Tag Archives: Century

Christian jihad against Christians in the 11th century – Christians perpetrating genocide on Christians

Cathars and Cathar Beliefs in the Languedoc

Afrikaans Kathaar, Catalan càtar, Czech Albigenstí, German Katharer, Eesti Katarid, Spanish Catarismo, Esperanto Katarismo, French Cathares, Italian Catari, Dutch Katharen, Norwegian Katarer, Polish Katarzy, Portuguese Catarismo, Slovenian Albigénstvo, Finnish Kataarit, Swedish Katarer.

The Cathars were a religious group who appeared in Europe in the eleventh century, their origins something of a mystery though there is reason to believe their ideas came from Persia by way of the Byzantine Empire, the Balkans and Northern Italy. Records from the Roman Catholic Church mention them under various names and in various places. Catholic theologians debated with themselves for centuries whether Cathars were Christian heretics or whether they were not Christians at all. The question is apparently still open. Roman Catholics still refer to Cathar belief as “the Great Heresy” though the official Catholic position is that Catharism is not Christian at all. ….

Read more » http://www.cathar.info/

The United States of Prisons

21st-Century Slaves: How Corporations Exploit Prison Labor

In the eyes of the corporation, inmate labor is a brilliant strategy in the eternal quest to maximize profit.

By Rania Khalek

There is one group of American workers so disenfranchised that corporations are able to get away with paying them wages that rival those of third-world sweatshops. These laborers have been legally stripped of their political, economic and social rights and ultimately relegated to second-class citizens. They are banned from unionizing, violently silenced from speaking out and forced to work for little to no wages. This marginalization renders them practically invisible, as they are kept hidden from society with no available recourse to improve their circumstances or change their plight.

They are the 2.3 million American prisoners locked behind bars where we cannot see or hear them. And they are modern-day slaves of the 21st century.

Incarceration Nation

It’s no secret that America imprisons more of its citizens than any other nation in history. With just 5 percent of the world’s population, the US currently holds 25 percent of the world’s prisoners. “In 2008, over 2.3 million Americans were in prison or jail, with one of every 48 working-age men behind bars,” according to a study by the Center for Economic and Policy Research(CEPR). That doesn’t include the tens of thousands of detained undocumented immigrants facing deportation, prisoners awaiting sentencing, or juveniles caught up in the school-to-prison pipeline. Perhaps it’s reassuring to some that the US still holds the number one title in at least one arena, but needless to say the hyper-incarceration plaguing America has had a damaging effect on society at large.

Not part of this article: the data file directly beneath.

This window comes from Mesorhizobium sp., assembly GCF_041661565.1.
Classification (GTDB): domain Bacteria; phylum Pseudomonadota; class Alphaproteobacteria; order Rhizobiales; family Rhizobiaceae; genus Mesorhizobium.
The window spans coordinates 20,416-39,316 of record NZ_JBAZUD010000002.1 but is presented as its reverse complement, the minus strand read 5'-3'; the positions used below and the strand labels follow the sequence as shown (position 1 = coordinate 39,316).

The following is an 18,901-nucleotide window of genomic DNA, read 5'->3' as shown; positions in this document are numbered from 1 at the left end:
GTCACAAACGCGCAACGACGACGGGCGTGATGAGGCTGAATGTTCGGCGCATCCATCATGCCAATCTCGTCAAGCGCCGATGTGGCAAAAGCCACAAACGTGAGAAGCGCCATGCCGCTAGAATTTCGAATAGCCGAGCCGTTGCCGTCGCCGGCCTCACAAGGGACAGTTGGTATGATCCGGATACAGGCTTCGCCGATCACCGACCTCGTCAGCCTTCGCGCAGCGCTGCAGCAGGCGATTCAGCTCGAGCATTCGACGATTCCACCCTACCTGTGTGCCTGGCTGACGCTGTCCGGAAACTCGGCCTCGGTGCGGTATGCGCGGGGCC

The CEPR study observes that US prison rates are not just excessive in comparison to the rest of the world, they are also “substantially higher than our own longstanding history.” The study finds that incarceration rates between 1880 and 1970 ranged from about “100 to 200 prisoners per 100,000 people.” After 1980, the inmate population “began to grow much more rapidly than the overall population and the rate climbed from “about 220 in 1980 to 458 in 1990, 683 in 2000, and 753 in 2008.”

The costs of this incarceration industry are far from evenly distributed, with the impact of excessive incarceration falling predominantly on African-American communities. Although black people make up just 13 percent of the overall population, they account for 40 percent of US prisoners. According to the Bureau of Justice Statistics (BJS), black males are incarcerated at a rate “more than 6.5 times that of white males and 2.5 that of Hispanic males and “black females are incarcerated at approximately three times the rate of white females and twice that of Hispanic females.”

Michelle Alexander points out in her book The New Jim Crow that more black men “are in prison or jail, on probation or on parole than were enslaved in 1850.” Higher rates of black drug arrests do not reflect higher rates of black drug offenses. In fact, whites and blacks engage in drug offenses, possession and sales at roughly comparable rates. ….

Read more » AlterNet

The Chinese Cozy Up to the Pakistanis

by Selig S. Harrison

China’s expanding reach is a natural and acceptable accompaniment of its growing power—but only up to a point.

Beijing is understandably challenging a century of U.S. dominance in the Pacific and the South China Sea immediately adjacent to its shores. But the aggressive effort to block Indian hegemony in South Asia, reflected in its growing ties with Pakistan and its territorial claim to the adjacent northeast state of Arunachal Pradesh (for which there is no historical basis) is more ominous.

In contrast to its studied neutrality on the Kashmir issue in past decades, Beijing is now openly supportive of Pakistan and is establishing its economic and political influence both in Pakistan-occupied Azad (Free) Kashmir and in the Himalayan state of Gilgit-Baltistan. …